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Enjolras typed out the conclusion of his essay, which was due tomorrow. He wasn't really happy with it, so he gave it one final read over, before he got up to make coffee.

 

 

"Okay, lets go over this one more time." Eponine just got a sound of annoyance from her little brother. "Gav, I'm being serious here."

"Yeah, yeah." The little boy rolled his eyes, but dutifully went through the plan of the day one more time. "'Zelma will come home from school in about half an hour. We will do our homework together. We are not to leave the apartment, except if absolutely necessary. You will be back in a couple of hours."

Eponine gave him a sharp nod, looking for any indication that her brother was planing his own evening a bit differently. He looked mostly bored, but that could just be a facade. In the end, all she could really do was hope for the best. "Good. If you guys behave, we'll have ice cream and movies tomorrow. If not I will personally make Grantaire coach you for your school's spelling bee all day. Do we understand each other?"

Gavroche made a satisfyingly disgusted noise at that and Eponine grinned. "See you tomorrow, kid."

And she grabbed her bag and left the apartment, not without one final glance back to her little shit of a brother. He was 12 now and while that was definitely an age where it was okay to leave someone on their own for a bit, this was Gavroche and Gavroche was not your average 12 year old. She just hoped the apartment would still be there when she got back.

The ride with the subway didn't take long and soon she was standing in front of Marius and Courfeyrac's apartment building. Eponine had never been one to hesitate. It had taken her less than a minute to decide to leave town with Grantaire when his parents had thrown him out, completely overthrowing her life. So even when faced with a potentially awkward conversation, she pushed the button with no delay and if her hands were shaking a little bit it was only for her to know. She shook herself slightly, reminding herself that she was prepared for this. She was ready. What she wasn't prepared for was being greeted with Cosette opening the door.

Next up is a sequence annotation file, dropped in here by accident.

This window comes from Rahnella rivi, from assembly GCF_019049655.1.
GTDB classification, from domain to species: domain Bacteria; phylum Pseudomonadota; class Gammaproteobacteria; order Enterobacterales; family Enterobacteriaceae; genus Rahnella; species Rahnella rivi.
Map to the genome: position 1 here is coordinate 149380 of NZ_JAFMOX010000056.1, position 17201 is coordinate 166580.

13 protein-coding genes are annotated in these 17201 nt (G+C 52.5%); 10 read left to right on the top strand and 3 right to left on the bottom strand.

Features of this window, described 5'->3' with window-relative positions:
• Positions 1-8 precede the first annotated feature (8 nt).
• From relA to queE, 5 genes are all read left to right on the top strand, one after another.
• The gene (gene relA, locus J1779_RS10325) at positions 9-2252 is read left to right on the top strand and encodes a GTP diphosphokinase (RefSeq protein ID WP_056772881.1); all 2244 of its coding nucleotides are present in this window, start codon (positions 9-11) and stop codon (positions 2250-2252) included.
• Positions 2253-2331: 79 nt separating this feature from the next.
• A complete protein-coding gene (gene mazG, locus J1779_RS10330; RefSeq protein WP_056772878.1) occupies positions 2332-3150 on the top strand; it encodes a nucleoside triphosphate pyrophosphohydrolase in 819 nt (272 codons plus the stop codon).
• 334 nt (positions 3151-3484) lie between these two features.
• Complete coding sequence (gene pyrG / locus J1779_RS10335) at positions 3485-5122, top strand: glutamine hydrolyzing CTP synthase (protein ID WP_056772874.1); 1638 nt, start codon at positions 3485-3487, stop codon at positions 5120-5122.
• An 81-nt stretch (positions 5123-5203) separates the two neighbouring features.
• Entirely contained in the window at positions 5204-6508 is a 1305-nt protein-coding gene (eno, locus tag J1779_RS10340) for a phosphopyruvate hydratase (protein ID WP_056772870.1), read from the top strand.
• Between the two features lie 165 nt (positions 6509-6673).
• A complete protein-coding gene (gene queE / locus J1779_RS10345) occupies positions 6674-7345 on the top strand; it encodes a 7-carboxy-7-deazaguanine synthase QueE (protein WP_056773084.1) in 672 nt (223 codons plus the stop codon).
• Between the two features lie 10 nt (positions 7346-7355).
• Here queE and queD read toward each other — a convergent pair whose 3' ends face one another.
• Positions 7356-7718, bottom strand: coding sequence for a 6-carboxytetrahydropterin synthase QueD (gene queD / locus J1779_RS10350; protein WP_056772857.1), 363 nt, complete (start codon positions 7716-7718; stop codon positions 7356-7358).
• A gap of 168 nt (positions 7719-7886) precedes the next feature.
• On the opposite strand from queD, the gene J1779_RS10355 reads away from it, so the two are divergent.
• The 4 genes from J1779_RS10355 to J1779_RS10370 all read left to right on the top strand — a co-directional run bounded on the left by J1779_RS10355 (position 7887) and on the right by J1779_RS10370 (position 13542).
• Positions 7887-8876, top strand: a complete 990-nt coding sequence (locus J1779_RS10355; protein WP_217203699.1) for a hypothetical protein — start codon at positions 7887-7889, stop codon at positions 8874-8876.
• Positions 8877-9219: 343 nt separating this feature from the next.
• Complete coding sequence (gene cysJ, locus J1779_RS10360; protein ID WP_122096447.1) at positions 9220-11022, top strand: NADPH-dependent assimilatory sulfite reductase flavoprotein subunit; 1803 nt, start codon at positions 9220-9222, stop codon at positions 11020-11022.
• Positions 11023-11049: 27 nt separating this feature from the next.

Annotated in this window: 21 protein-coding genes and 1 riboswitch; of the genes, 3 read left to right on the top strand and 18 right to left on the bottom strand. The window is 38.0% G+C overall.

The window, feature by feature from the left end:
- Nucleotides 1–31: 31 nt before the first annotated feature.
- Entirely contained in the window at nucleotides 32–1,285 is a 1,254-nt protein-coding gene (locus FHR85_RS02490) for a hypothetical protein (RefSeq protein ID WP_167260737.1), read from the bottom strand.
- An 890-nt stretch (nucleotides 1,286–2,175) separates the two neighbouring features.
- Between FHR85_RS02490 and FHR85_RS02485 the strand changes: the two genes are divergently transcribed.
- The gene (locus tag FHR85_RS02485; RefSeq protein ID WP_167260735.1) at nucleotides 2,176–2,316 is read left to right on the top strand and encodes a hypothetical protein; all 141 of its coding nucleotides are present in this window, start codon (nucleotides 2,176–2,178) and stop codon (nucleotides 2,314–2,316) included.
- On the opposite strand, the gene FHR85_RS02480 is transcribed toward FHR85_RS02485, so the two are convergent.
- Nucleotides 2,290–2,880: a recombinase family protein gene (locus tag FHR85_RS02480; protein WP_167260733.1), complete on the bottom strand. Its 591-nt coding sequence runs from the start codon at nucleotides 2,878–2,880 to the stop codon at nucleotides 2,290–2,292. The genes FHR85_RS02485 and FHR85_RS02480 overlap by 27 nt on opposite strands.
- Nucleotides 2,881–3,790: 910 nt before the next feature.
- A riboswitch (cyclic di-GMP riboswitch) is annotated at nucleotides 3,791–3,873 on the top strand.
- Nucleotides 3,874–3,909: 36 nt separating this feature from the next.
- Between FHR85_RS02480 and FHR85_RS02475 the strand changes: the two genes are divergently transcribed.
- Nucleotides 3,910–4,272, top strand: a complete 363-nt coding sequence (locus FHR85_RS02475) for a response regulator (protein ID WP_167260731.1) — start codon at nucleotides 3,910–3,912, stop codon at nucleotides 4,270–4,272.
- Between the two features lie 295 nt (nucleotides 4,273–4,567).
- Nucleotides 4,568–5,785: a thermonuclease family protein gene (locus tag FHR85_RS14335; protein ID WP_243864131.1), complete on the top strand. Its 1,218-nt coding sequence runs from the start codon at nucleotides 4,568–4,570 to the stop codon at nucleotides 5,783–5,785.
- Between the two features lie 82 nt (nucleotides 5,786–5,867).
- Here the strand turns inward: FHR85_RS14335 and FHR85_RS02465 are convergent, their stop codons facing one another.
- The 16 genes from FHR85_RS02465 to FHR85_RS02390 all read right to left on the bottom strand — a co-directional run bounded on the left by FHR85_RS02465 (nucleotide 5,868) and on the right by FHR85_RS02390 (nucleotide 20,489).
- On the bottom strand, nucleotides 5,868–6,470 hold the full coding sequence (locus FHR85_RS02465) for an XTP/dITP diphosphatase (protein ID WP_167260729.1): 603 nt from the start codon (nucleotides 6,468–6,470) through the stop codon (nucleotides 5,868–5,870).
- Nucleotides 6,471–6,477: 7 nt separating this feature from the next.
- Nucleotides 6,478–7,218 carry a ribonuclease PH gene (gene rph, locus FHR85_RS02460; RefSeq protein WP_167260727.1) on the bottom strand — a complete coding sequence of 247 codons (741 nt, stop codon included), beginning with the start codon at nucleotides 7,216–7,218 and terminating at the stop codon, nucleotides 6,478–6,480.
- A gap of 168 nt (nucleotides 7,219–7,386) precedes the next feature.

"Oh," Cosette said.

"Oh," Eponine repeated.

 

"So… can I offer you anything? Tea? Coffee? Water?" Cosette asked once they had let Eponine inside, perfect hostess save for how highly uncomfortable she looked. Almost as uncomfortable as Marius, though Marius at least looked happy to see her, which was something. They were standing around aimlessly in Marius' and Courfeyrac's living room.

Eponine shook her head. "No, it's fine. I just gotta talk to Marius real quick," she said. "Or both of you, I guess."

She took a deep breath, reminding herself that she could do this. She may not be the queen of good life decisions, but she wasn't a pubescent teenager anymore either. She was in control of her own drama, that really had gone on for too long now. "I was in love with you," she said, voice not wavering one bit. "Or maybe rather the idea of you, and I still am a little bit. And to be honest when you told me to just be friends I was hurt. I want to get over this, so I told you to say away from me for the time being. But you're right and I do wanna be your friend, so I'm withdrawing the wish for space."

Marius smiled so wide, the freckles on his cheeks formed tiny islands. It was adorable, and Eponine noticed with a certain smugness that this display did almost nothing to her. She turned to Cosette, who considering the circumstances looked rather unfazed by it all, and Eponine decided that it was time to start making some more amends here as well.

"And Cosette, you should know that I- I really regret everything you went through." She swallowed hard, around the lump in her throat. "I couldn't say it when we met again through Grantaire, but I can now: I am so, so sorry, for how I and my family treated you. You can do with that whatever you want, I don't expect that we now magically become friends, I just wanted you to know."

Cosette's face was unreadable, when she nodded. Eponine waited a few beats if one of them would want to add anything, then she gave them a sharp nod herself and turned to the door.

She stopped in the frame and turned towards them one last time. "Actually, in a way I'm glad it's you, Cosette," she said, a smile on her lips. It was a sad smile but not less genuine. "Marius deserves someone nice and you deserve someone as sweet as him. You guys really are perfect for each other, even 'Aire said so and I mean he's my best friend, he should be on my side in this." She felt herself blinking away the tears that were despite everything prickling in the corners of her eyes.

"So yeah," she said, trying for a laugh. "I'm gonna go now. You two have a nice evening."

And she was out of the door.